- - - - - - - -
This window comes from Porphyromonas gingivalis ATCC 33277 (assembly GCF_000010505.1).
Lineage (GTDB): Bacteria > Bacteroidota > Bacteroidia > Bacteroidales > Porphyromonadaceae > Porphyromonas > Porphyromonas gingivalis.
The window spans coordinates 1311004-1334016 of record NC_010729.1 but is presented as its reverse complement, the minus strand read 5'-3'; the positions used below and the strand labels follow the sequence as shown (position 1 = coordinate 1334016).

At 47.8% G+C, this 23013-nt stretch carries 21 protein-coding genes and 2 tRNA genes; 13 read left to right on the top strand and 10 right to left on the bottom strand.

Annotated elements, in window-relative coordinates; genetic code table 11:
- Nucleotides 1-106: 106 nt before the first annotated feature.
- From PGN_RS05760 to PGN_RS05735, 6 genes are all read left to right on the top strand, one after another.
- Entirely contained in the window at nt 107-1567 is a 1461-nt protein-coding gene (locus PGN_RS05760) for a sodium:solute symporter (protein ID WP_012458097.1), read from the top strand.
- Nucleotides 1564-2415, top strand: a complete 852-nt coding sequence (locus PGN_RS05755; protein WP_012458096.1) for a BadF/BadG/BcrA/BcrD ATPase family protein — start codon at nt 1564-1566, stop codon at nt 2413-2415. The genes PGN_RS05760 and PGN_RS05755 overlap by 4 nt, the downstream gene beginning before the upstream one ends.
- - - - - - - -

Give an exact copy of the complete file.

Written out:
This window comes from Porphyromonas gingivalis ATCC 33277 (assembly GCF_000010505.1).
Lineage (GTDB): Bacteria > Bacteroidota > Bacteroidia > Bacteroidales > Porphyromonadaceae > Porphyromonas > Porphyromonas gingivalis.
The window spans coordinates 1311004-1334016 of record NC_010729.1 but is presented as its reverse complement, the minus strand read 5'-3'; the positions used below and the strand labels follow the sequence as shown (position 1 = coordinate 1334016).

At 47.8% G+C, this 23013-nt stretch carries 21 protein-coding genes and 2 tRNA genes; 13 read left to right on the top strand and 10 right to left on the bottom strand.

Annotated elements, in window-relative coordinates; genetic code table 11:
- Nucleotides 1-106: 106 nt before the first annotated feature.
- From PGN_RS05760 to PGN_RS05735, 6 genes are all read left to right on the top strand, one after another.
- Entirely contained in the window at nt 107-1567 is a 1461-nt protein-coding gene (locus PGN_RS05760) for a sodium:solute symporter (protein ID WP_012458097.1), read from the top strand.
- Nucleotides 1564-2415, top strand: a complete 852-nt coding sequence (locus PGN_RS05755; protein WP_012458096.1) for a BadF/BadG/BcrA/BcrD ATPase family protein — start codon at nt 1564-1566, stop codon at nt 2413-2415. The genes PGN_RS05760 and PGN_RS05755 overlap by 4 nt, the downstream gene beginning before the upstream one ends.